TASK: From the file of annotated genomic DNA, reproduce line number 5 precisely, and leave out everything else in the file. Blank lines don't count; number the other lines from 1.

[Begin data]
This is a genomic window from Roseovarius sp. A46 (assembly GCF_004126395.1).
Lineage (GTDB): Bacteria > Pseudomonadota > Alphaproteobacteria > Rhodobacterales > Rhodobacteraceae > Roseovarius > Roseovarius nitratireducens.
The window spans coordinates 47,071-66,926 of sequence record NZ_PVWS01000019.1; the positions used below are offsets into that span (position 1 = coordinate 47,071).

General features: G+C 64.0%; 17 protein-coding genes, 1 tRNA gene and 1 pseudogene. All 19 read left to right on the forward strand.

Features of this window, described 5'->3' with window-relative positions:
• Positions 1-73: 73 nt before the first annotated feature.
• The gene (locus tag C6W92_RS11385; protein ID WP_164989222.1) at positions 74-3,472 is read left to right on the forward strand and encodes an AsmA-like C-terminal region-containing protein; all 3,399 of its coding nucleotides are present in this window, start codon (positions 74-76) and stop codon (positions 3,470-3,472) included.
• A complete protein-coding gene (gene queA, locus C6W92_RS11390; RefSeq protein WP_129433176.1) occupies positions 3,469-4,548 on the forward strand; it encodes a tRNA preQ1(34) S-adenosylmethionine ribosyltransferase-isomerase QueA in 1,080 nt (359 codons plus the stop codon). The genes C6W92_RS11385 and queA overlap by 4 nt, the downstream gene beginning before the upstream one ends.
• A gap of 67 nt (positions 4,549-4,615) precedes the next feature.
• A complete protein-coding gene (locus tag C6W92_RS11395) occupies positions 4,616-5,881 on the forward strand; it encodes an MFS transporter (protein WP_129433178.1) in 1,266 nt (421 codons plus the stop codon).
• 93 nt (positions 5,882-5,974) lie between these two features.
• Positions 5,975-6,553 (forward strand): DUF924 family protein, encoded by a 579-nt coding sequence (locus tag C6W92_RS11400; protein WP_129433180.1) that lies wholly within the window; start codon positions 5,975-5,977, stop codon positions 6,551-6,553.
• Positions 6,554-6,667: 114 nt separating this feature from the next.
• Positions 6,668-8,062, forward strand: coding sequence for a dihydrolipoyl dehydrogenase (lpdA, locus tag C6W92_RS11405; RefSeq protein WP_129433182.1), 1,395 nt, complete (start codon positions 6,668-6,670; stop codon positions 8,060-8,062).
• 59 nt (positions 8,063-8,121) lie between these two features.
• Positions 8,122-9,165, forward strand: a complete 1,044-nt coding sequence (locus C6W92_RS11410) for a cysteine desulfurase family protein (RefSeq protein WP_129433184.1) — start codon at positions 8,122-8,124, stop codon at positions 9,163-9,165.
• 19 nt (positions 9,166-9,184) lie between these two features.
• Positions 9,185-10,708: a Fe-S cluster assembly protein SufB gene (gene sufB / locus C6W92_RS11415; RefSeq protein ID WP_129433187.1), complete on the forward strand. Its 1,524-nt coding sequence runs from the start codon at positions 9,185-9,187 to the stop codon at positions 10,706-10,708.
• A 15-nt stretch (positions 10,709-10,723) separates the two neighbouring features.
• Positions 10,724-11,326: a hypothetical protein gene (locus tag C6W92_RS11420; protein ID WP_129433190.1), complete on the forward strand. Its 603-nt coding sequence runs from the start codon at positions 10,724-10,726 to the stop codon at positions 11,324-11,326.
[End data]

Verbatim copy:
Features of this window, described 5'->3' with window-relative positions: